TitleGovernance-based management of open distributed
NameZhang, Wenxuan (author), Minsky, Naftaly (chair), Borgida, Alex (internal member), Parashar, Manish (internal member), Jeng, Jun-Jang (outside member), Rutgers University, Graduate School - New Brunswick,
OSI (Computer network standard),
Open source software
DescriptionSoftware technology is undergoing transition from monolithic systems constructed according to a single overall design, into open systems, i.e., loosely coupled distributed and heterogeneous systems, whose component parts may be written in different languages, run on different platforms, and be designed, constructed, or even maintained under different administrative domains. For an open system to be dependable it must be managed dynamically. The common approaches of managing open systems are based on industrial standards like WSDM (Web Services DistributedManagement), and they rely on the components of the managed system to cooperate in the management process, by providing the managers with the means to monitor their state and activities, and to control their behavior. We argue these standard-based approaches have some serious deficiencies, when applied to open systems, and it largely fails to meet some critical needs of good management. In particular, we believe (1) it is unreliable and inflexible; and (2) it does not have enough ability to handle what we call reflexive management, i.e., the ability to control and coordination of the managers, and prescriptive management, i.e., the ability to let managers structure the managed system by making rules on their behaviours. Based on observation that much of the information that dynamic system management relies on involves the exchange of messages between the distributed components of the system, we propose to implement management capabilities via an appropriate regulation on the flow of messages in the system, where the regulation is conducted by governing the system components with an appropriate governance mechanism. We call this management approach as governance-basedmanagement (GBM), and we show the limitations of current management approaches can be avoided, to a large extent, by the GBM approach. The implementation of GBM employs a governance mechanism called Law-Governed Interaction (LGI). This mechanism features some of the characteristics required as the basis of GBM, among which are its high expressive power, reliable instrumentation, decentralized enforcement of policies, and the ability of organizing policies into policy hierarchies. We conducted a case study, in the context of enterprise systems, to illustrate the GBM mechanism as well as its implementation by LGI. Based on the case study, we did a series of experiments, to evaluate the performance of GBM. We show the overhead introduced by the mechanism is relatively small, especially in the context of geographically distributed systems based on Wide Area Network (WAN), and the mechanism scales well when the size of the managed system increases. Finally, we present some of our recent advances on LGI, the basis of GBM.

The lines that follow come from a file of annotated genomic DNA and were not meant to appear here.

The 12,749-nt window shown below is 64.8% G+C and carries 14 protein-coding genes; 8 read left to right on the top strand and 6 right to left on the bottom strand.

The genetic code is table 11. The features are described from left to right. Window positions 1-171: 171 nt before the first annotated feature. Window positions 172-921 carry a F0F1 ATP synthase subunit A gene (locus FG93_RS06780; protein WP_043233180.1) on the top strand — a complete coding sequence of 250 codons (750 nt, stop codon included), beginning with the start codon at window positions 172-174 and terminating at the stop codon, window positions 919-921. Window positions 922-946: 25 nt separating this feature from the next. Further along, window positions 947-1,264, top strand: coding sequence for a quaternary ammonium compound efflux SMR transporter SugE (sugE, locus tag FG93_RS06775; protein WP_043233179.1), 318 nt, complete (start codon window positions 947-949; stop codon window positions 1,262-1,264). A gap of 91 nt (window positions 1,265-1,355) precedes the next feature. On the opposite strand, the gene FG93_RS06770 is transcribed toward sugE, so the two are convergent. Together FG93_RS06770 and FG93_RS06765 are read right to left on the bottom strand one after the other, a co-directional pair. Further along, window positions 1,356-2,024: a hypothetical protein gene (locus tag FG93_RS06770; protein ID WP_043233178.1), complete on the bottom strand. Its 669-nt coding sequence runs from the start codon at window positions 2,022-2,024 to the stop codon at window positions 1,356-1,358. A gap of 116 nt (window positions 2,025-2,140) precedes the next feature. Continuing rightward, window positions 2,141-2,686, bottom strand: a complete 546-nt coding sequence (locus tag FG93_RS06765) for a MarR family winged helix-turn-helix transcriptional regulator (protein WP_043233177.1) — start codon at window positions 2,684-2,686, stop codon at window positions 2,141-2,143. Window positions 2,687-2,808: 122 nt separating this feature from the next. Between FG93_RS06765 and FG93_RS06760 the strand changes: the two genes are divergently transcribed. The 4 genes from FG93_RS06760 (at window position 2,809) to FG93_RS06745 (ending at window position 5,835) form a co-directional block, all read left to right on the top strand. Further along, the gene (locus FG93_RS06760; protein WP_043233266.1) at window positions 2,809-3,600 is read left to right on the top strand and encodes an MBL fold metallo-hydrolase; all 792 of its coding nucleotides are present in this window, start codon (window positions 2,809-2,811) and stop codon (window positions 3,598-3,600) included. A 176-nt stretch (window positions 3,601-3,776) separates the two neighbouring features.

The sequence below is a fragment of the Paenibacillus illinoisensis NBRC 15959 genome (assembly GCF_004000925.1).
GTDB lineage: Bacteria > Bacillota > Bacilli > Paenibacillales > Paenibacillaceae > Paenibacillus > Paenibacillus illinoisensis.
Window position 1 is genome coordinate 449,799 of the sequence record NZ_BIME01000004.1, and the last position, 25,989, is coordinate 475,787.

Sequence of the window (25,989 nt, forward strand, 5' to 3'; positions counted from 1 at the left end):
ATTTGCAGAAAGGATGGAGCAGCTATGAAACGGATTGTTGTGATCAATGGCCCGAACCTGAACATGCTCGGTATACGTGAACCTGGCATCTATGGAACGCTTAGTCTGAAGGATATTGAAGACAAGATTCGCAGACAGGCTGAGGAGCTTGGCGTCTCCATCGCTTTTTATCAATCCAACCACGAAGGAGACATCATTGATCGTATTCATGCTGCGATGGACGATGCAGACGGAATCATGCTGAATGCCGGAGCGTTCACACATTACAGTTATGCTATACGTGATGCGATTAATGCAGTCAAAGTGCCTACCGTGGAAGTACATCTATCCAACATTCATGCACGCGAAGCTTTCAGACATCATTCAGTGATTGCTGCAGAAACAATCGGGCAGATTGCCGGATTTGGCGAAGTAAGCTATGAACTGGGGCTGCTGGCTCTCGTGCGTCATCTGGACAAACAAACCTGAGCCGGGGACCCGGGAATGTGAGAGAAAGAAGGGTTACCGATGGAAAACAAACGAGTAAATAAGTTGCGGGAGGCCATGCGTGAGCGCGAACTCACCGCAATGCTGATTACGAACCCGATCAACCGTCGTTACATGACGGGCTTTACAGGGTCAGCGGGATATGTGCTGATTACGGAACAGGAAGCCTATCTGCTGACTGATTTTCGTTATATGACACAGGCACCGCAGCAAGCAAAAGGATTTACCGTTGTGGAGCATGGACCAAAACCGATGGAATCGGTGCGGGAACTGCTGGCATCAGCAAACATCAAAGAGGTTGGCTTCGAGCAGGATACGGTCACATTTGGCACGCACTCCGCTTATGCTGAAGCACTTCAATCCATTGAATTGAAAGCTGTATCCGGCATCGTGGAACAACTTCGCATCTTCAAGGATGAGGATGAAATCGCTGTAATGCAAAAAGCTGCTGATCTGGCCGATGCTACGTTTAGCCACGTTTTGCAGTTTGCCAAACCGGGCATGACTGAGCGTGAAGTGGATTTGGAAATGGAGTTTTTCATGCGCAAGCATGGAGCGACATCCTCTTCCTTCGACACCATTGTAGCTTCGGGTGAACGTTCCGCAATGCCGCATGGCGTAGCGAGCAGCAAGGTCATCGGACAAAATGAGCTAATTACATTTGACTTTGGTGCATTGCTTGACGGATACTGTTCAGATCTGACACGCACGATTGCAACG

NoteIncludes bibliographical references
Noteby Wenxuan Zhang
CollectionGraduate School - New Brunswick Electronic Theses and Dissertations
Organization NameRutgers, The State University of New Jersey
RightsThe author owns the copyright to this work.